We are almost a month into the new school year. You’ve probably figured out how to unlock your locker by now. You know where the library is, and you’ve made a few new friends.
Maybe you have the weird kid in your class.
You know, the one who has a grown-up standing around him all the time who is not the teacher, and he needs help during lunch and maybe shouts out answers in class before he raises his hand.
At recess, he pushes to the front of the line for the slide.
He hums to himself.
When you try to talk to him, he only talks about one subject—cars or soda or trains or street maps. No matter how many times you interrupt him to ask if he plays baseball, or likes ice cream, he always leads you back.
And then, just like that, he stops talking. He turns around, and he walks away, as if his very words have run out and he has nothing more to offer.
Maybe the rest of you all look at each other and roll your eyes or shake your heads because this kid is so weird.
Oh, I know all about the weird kid.
I am, shall we say, familiar with the humming.
And the street maps.
And the soda.
You see, the weird kid is my son.
His name is Jack.
Jack has a hard time waiting on lines.
He hates loud noises.
He doesn’t play baseball.
Jack has autism.
The grown-up-not-teacher is his aide. Or para-professional. He has a para-professional to help him throughout the day.
Imagine you everyone around you is speaking French.
You don’t speak French very well. In fact, you only know two or three words.
But everyone else knows French. That’s the thing. And it makes you feel frustrated—like you have a snowstorm swirling inside your ribcage and you don’t know why you don’t understand all the words, but you don’t.
You hear everyone around you talking—bonjour s’il vous plait—and you can’t keep up or make out the phrases and the snowstorm turns into a blizzard of longing, and resentment, and fear.
This the way my son feels every single day of his life.
It was raining when I learned Jack had autism. It was a gray, gloomy afternoon in November and as I knelt on the ground and zipped him into his blue jacket, I thought the sun might not shine again for a long time.
But it has. That’s the good thing.
Once in a while, the weird kid might get out of control. Out of nowhere, he might scream, or throw books, or yell at the teacher.
I know this is hard for you. I know it’s scary. Let me try to explain.
You know what the five senses are, right? You can count them on one hand.
Sight, sound, smell, taste, and touch.
For most of us, the senses are like a big puzzle. Our regulatory system—the part of our body that keeps ur heartbeats and our breath and our thoughts running smoothly—fits the pieces together so we can make sense of the world around us.
The thing is, our regulatory system is sneaky. It is what you might call behind the scenes. In fact, we don’t even know when it’s working.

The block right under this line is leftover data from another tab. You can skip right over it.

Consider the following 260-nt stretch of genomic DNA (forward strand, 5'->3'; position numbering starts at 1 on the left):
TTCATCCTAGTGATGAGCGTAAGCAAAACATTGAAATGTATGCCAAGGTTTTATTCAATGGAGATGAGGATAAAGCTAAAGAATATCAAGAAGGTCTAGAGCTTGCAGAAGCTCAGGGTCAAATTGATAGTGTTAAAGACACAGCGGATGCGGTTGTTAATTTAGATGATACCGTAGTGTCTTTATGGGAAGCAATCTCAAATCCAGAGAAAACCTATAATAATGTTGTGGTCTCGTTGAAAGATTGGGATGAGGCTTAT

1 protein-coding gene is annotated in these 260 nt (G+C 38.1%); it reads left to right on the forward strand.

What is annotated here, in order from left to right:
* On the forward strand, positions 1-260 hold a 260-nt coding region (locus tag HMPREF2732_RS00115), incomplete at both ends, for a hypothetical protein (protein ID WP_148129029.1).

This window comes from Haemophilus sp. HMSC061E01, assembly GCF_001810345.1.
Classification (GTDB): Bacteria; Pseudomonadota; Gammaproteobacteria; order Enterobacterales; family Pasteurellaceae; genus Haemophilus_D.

Let me give you an example.
Let’s say you walked into your classroom tomorrow morning and you smelled the Sharpie marker your teacher used to write the day’s schedule. You might think, oh, that smells kind of nice.
When my son Jack walks into the same classroom, his regulatory system can get a little, oh, disorganized.
His brain might tell him the marker smells like smoke and what if there’s a fire drill and the alarm is so loud and what if the building really is on fire fire fire fire get out there is hot fire. Meanwhile, all the kids talking at once is making his brain tired and the lights above are too bright-buzzy-hot for his eyes.
See, you and I can integrate our five senses so we have an experience. We can fit the pieces of the puzzle together and read the board and smell the marker and hear the chatter and realize it’s just an ordinary morning in school.
Jack’s regulatory system is a little, uh, wonky. It does not integrate. His pieces do not always fit together nicely.
When it comes to autism, it’s kind of like math.
If you add the problems with the puzzle alongside the lack of French and the smell of smoke, well, there you have it—the perfect under-the-ribcage blizzard storm.
You have the weird kid who hits his head when it’s noisy, who dreads the fire alarm, who genuinely wants to know if you think Coke is more popular than Pepsi.
Have you ever seen a mosaic? You know, where a bunch of little pieces make up one big picture?
I think people can be like a mosaic, because we are made up of a bunch of tiny parts
We have ugly parts and happy parts and nervous parts. We can be mean one minute, and kind the next.
We are the history of our ancestors, the traditions of our families, and the genetics of our parents.
Yes, he can seem weird. This is true.
Deep down inside, we are all weird.
We just learned how to hide our weirdness from everyone.
Jack, he never learned how to hide.
Imagine a world where we never learn to hide.
I don’t know, maybe it’s achingly beautiful.
He thinks Pepsi is more popular.
I worry about him before I even open my eyes in the morning.